now, cranky, whatever romanization is decided on or used or abused as the case may be, don’t tell me you actually expected the highway sign department to get it right??? :slight_smile::):slight_smile:


#10

[quote=“Screaming Jesus”]What difference does it make? Actually, I think it makes it easier to read when they capitalize the middle letters like that.

God knows that I write every which way when I write down phoneticized Chinese. I don’t see why people get so worked up over what version other people use.[/quote]

I agree 100%. Nice Post S.J.! :stuck_out_tongue:


#11

It’s a big deal if you are a foreigner just arrived in taiwan and can’t find your destination on the highway!

Like my friend who missed the Hsinchu stop (he was looking for xinchu or some other variation) and sailed onto Taichung on the train. It also means it’s hard to use computers to do searches for locations etc.


#12

I guess it will soon be Sinchu???


#13

Maybe we should consider ourselves lucky there is any romanization at all. Perhaps they could have used bopomofo or nothing at all. I agree however, that they should have something uniform islandwide and don’t change it anymore.


#14

Bollocks it’s not important. Like someone just said, computer searches are a good example of why an international standard is necessary. EG if I want to find nude pictures of Xu Qi, I have to do multiple searches of different variant spellings of her name, just because she’s Taiwanese.

Brian


#15

Her name is Hsu Chi and if you use the Chinese characters for her name you would find a lot more anyway. :wink:


#16

That’s good to know. Is she pretty?


#17

No it’s not. Her name is


#18

Umm…what you don’t get is that the name in her passport is Hsu Chi. <-- This is for argument’s sake. For example it is not Li Deng Hui, even it that is the correct Hanyu Pinyin pinyin way to romanize his name, it is still Lee Teng Hui. Change it to Li Deng Hui and a lot people will be lost.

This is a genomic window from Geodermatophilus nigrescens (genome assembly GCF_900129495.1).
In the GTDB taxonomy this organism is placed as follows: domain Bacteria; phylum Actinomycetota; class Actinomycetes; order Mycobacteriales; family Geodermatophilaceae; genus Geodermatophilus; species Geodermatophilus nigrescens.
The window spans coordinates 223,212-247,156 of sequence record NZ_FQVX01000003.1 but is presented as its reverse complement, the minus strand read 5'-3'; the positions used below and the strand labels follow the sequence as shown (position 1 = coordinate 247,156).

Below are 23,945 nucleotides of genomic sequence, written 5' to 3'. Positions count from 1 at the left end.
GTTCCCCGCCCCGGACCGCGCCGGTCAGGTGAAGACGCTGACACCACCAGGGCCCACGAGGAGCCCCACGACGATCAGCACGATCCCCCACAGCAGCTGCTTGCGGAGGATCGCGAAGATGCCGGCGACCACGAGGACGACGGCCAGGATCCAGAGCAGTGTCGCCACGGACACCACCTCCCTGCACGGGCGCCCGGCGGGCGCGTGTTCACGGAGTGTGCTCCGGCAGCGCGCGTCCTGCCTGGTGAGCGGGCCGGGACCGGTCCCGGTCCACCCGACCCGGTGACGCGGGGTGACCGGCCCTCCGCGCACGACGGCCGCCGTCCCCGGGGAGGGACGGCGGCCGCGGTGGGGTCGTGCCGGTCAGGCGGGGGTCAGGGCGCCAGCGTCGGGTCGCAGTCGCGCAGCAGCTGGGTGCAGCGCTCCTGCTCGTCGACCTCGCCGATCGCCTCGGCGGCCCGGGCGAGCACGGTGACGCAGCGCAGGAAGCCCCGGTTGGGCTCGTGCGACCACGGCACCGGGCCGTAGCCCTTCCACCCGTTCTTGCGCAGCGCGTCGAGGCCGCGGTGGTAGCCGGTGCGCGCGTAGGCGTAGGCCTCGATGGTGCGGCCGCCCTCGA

I know Cranky and a lot of others hate me for this, but as much as I love Hanyu pinyin, I still think that it is Commie pinyin. Taiwan should differentiate itself with some other romanization which must be uniform across the island. But aain they shouldn’t go changing place names and I doubt they will change anyone’s name in their passport.


#19

Who knows if the name in her passport is Hsu Chi. They let you choose anyway you want to spell it. The point is that if, at the time she got her passport, they’d had a standard, then we’d know for sure. The second point is that the standard has to be internation, otherwise it’s not a standard. It’s an international world. Hsu Chi, was born in Taiwan, lives in Hong Kong, and to people in the west might be thought of as ‘Chinese’. Internet searches, databases and discussion boards are international. Books, newspapers and magazines are international. Whocares if Hanyu Pinyin was invented in communist China. Are you scared of what they think? The point I made on one of these discussions ages ago was, if the Internet had started in China would Taiwan be insisting on using its own Internet? It’s just stupid. China set a standard decades ago. Taiwan failed to do so, and now China’s standard is the international standard.

Brian


#20